From SamWalkerOBXNews.com

The National Hurricane Center (NHC) plans to make what may seem like a minor change to its graphics during the upcoming tropical cyclone season, but they hope it has major implications on how people prepare for a storm.

As part of eight updates to the center’s products and services for 2024, the Experimental Cone Graphic will depict inland watches and warnings for the United States beginning on or around August 15.

Previously, the cone graphic only showed watches and warnings in a line along the coastline of the affected area.

The center said recommendations from social science research suggest that the addition of inland watches and warnings to the cone graphic will help communicate wind risk during tropical cyclone events while not overcomplicating the current version of the graphic with too many data layers.

“A recent unpublished study of alternative cone variations found that the inclusion of inland wind risk information on the cone graphic decreased focus on the storm track and increased focus on wind hazard information compared to the versions of the cone without inland watches and warnings,” according to NHC public affairs.

The center is also reviewing additional social science research on the cone of uncertainty and gathering feedback from customers and partners to evaluate other potential modifications to the product.

“The primary goal is to find ways to simply and effectively communicate tropical cyclone risk without making the graphic too complicated,” NHC public affairs noted.

The experimental cone graphic will be available on hurricanes.gov for both full and intermediate advisories.

But the experimental graphic may not be available when advisories are released, because of time needed to compile complete inland watch and warning information from local weather forecast offices of the National Weather Service.

“It should generally be available within 30 minutes of the advisory release,” according to NHC public affairs.

The current operational cone graphic will continue to be available, and there will be no changes with respect to how watches and warnings are displayed on that graphic (i.e., only coastal watches/warnings will be depicted.

During the experimental phase, technical issues could also affect the timeliness or availability of the graphic.

There will be an opportunity to provide comments and feedback during the product’s experimental phase.

An early prototype of the cone graphic with inland watches and warnings:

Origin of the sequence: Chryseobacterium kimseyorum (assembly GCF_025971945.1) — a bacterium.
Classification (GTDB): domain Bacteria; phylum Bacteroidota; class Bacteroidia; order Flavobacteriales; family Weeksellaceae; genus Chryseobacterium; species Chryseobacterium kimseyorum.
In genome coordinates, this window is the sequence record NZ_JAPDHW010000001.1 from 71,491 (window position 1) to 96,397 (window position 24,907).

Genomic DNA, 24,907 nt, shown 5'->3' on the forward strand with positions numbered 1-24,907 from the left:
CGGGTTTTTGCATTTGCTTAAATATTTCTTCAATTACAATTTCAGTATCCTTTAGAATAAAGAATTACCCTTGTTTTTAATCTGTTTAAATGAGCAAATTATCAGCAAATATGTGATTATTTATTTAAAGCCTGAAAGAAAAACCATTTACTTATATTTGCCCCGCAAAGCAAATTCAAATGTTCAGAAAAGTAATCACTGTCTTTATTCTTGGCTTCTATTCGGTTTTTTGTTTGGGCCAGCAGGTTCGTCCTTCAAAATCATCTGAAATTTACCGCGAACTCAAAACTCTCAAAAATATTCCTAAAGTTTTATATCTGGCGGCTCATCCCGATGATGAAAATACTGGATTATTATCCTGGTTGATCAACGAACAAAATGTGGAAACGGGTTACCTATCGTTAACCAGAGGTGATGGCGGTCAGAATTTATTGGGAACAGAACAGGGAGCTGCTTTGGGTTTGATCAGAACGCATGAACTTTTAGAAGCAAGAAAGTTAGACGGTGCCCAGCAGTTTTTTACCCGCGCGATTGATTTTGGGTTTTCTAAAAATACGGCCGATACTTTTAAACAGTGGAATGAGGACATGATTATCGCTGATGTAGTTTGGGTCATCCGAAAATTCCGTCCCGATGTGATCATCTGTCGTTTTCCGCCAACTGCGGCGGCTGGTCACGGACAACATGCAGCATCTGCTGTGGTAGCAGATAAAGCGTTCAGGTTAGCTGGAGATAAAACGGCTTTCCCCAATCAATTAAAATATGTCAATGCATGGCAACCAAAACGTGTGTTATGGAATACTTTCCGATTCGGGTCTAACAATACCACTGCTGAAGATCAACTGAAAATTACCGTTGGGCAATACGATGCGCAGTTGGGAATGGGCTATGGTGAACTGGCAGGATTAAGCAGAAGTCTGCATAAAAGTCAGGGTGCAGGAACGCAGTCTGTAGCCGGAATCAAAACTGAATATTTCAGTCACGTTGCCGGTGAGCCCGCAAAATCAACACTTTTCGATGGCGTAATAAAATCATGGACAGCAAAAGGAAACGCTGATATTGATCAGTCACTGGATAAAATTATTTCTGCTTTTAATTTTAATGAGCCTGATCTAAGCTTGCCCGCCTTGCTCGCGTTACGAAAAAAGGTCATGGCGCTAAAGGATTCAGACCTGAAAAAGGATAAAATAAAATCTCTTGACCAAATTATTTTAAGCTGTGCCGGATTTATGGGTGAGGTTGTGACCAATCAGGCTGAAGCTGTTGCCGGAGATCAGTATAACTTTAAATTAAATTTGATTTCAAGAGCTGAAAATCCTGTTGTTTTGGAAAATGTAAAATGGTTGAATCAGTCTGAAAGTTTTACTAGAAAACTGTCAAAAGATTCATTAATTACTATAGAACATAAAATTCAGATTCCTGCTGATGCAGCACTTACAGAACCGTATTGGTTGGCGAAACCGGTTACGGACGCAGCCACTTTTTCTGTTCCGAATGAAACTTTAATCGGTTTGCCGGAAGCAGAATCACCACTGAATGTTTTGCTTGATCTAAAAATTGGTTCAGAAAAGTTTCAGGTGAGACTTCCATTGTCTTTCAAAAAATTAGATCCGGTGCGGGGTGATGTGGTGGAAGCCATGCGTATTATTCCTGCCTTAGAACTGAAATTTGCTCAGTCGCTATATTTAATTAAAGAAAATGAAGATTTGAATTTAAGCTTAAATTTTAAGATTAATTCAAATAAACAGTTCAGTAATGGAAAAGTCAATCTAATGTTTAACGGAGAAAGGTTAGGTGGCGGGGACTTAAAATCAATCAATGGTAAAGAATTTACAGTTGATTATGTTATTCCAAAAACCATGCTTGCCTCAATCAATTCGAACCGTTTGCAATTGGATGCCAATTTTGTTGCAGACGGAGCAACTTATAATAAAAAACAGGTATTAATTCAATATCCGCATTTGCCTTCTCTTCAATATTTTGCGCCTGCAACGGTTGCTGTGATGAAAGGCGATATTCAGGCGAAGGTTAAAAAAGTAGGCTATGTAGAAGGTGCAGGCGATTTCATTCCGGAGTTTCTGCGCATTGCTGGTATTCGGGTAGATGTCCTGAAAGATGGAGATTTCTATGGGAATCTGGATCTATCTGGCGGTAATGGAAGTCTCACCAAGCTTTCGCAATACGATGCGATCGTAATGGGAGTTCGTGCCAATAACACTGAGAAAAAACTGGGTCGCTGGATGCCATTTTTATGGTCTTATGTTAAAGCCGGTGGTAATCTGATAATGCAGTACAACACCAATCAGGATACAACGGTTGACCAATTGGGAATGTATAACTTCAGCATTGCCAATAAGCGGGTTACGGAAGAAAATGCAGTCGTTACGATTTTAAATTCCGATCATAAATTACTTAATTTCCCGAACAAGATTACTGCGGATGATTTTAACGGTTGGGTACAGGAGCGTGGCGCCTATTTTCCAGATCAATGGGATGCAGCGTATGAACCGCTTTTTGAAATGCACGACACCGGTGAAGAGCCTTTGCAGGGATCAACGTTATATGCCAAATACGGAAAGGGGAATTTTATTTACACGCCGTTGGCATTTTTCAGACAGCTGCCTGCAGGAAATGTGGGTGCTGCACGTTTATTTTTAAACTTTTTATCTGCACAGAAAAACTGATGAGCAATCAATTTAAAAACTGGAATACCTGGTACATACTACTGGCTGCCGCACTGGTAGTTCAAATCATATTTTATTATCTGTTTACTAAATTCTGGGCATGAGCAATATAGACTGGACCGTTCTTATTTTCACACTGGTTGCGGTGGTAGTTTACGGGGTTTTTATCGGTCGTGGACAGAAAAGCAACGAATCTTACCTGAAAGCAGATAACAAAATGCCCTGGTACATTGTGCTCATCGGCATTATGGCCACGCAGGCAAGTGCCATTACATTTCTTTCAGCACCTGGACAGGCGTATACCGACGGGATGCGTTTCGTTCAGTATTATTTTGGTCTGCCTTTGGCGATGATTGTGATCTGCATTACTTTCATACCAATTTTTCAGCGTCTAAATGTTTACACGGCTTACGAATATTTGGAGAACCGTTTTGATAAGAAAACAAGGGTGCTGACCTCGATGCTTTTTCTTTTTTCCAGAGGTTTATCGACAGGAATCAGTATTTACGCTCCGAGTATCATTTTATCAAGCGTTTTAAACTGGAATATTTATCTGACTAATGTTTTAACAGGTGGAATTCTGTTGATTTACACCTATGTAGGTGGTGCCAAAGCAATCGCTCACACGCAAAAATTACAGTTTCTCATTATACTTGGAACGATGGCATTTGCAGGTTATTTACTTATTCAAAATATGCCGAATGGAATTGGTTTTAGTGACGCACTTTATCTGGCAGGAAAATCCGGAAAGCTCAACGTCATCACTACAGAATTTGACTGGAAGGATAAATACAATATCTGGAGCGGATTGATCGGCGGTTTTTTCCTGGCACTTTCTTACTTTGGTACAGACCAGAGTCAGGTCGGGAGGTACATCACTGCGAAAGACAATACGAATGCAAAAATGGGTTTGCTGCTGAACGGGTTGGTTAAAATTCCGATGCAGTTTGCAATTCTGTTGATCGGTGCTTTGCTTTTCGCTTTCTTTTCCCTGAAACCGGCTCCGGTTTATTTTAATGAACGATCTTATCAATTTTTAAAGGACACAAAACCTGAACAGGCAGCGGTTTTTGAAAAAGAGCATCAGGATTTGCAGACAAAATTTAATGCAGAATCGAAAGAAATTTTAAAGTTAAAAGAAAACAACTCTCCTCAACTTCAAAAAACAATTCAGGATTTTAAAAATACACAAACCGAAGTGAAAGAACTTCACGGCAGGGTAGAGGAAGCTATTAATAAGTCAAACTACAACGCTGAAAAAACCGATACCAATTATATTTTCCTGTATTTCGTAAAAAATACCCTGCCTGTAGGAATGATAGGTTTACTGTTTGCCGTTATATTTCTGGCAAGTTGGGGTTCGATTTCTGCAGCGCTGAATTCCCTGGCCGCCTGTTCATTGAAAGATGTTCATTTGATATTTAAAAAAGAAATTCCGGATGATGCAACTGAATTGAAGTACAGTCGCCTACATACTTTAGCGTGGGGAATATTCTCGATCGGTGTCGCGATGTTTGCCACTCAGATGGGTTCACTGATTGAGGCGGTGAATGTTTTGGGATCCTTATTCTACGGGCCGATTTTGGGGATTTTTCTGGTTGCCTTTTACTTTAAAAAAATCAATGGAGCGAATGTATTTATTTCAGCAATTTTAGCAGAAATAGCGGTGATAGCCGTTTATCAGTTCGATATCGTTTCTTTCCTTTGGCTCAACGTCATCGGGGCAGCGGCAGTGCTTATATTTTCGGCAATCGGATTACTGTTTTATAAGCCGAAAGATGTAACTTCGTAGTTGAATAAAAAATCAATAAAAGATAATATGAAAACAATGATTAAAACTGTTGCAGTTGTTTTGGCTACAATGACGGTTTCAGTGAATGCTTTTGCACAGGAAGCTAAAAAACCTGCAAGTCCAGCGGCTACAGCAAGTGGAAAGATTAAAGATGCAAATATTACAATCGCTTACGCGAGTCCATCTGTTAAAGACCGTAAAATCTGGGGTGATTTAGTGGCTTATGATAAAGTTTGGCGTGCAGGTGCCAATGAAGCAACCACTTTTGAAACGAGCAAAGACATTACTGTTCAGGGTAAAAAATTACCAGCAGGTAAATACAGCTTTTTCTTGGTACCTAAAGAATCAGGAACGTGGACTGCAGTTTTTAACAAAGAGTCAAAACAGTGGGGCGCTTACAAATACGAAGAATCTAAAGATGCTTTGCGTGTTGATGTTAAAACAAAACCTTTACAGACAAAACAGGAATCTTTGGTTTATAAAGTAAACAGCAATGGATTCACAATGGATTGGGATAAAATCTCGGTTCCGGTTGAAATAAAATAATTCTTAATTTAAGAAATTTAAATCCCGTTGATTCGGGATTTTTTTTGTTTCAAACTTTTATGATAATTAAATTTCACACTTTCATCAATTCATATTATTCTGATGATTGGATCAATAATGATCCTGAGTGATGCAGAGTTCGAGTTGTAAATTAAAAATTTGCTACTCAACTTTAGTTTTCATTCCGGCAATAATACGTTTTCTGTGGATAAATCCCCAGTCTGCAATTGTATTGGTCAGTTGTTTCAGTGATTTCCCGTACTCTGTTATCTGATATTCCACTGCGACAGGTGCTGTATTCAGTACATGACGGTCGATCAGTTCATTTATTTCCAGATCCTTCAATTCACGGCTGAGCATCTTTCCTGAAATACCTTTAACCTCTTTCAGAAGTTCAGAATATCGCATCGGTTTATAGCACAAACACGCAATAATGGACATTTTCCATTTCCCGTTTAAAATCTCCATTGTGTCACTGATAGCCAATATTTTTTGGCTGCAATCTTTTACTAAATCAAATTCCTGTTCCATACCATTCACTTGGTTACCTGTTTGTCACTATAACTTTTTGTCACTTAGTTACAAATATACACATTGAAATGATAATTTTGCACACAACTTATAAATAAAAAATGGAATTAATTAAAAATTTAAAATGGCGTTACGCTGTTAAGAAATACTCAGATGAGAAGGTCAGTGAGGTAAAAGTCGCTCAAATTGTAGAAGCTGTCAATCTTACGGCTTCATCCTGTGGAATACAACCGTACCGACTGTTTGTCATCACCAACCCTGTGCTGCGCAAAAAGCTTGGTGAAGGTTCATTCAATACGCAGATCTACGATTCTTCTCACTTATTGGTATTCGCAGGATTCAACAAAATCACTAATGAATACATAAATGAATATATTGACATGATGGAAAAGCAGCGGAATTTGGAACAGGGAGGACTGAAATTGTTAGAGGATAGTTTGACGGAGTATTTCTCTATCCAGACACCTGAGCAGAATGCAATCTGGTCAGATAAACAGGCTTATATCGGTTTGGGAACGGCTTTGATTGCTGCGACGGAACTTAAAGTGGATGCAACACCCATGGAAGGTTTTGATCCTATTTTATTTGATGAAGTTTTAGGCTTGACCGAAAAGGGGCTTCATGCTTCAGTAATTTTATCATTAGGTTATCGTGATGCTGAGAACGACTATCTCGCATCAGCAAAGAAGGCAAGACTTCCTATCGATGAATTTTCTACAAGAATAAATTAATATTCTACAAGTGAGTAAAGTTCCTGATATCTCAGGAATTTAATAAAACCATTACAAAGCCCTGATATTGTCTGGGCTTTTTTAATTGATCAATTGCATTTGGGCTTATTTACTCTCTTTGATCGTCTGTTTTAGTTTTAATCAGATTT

Another change coming this season is that watches and warnings can now be issued during intermediate advisories.

Previously, tropical storm, hurricane, and storm surge watches and warnings could only be issued for the United States on full or special advisory packages.

Full advisory packages are issued at 5 AM, 11 AM, 5 PM, and 11 PM EDT.

Beginning in 2024, NHC will be able to issue U.S. tropical cyclone watches and warnings with regular or intermediate Public advisories.

Changes to watches and warnings will be reflected in the Tropical Cyclone Public Advisory (TCP) and coastal tropical wind watches and warnings will be reflected on the cone graphics issued with each regular or intermediate Public Advisory (TCP).

An example of the TCP product with tropical watches and warnings issued at the intermediate advisory can be found here: https://www.nhc.noaa.gov/productexamples/Intermediate_Adivosry_w_US_WW_Issuance_Exa mple.txt

Other changes announced for 2024 include:

  • Extension of tropical storm (39 mph, 34 kt) and 58 mph, (50 kt) wind radii forecasts to days 4 and 5
  • Expanding Spanish language advisory text products
  • Weblinks in the Public Advisory that contain pertinent graphical hazard information
  • Change to the time zone reference in the eastern Pacific, as most of Mexico no longer observes Daylight Saving Time
  • Experimental international tropical cyclone rainfall graphics for the Caribbean and Central America
  • New marine forecast product: “Offshore Waters Forecast for the southwestern North Atlantic Ocean” that covers the open ocean from the Florida/Georgia, through the Bahamas to Cuba’s northeast coast to north of Puerto Rico.

The Atlantic hurricane season runs from June 1 to November 30. Tropical cyclone names (with pronouncers) for the 2024 season:

  • Alberto “al-BAIR toe”
  • Beryl “BEHR-ril”
  • Chris “kris”
  • Debby “DEH-bee”
  • Ernesto “er-NES-toh”
  • Francine “fran-SEEN”
  • Gordon “GOR-duhn”
  • Helene “heh-LEEN”
  • Isaac “EYE-zik”
  • Joyce “joyss”
  • Kirk “kurk”
  • Leslie “LEHZ-lee”
  • Milton “MIL-ton”
  • Nadine “nay-DEEN”
  • Oscar “AHS-kur”
  • Patty “PAT-ee”
  • Rafael “rah-fah-ELL”
  • Sara “SAIR-uh”
  • Tony “TOH-nee”
  • Valerie “VAH-lur-ee”
  • William “WILL-yum”

Alternate name lists (used when the 6-year list is exhausted)

 

The post National Hurricane Center adding inland watches/warnings to cone maps appeared first on Island Free Press.

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Credit: Original content published here.

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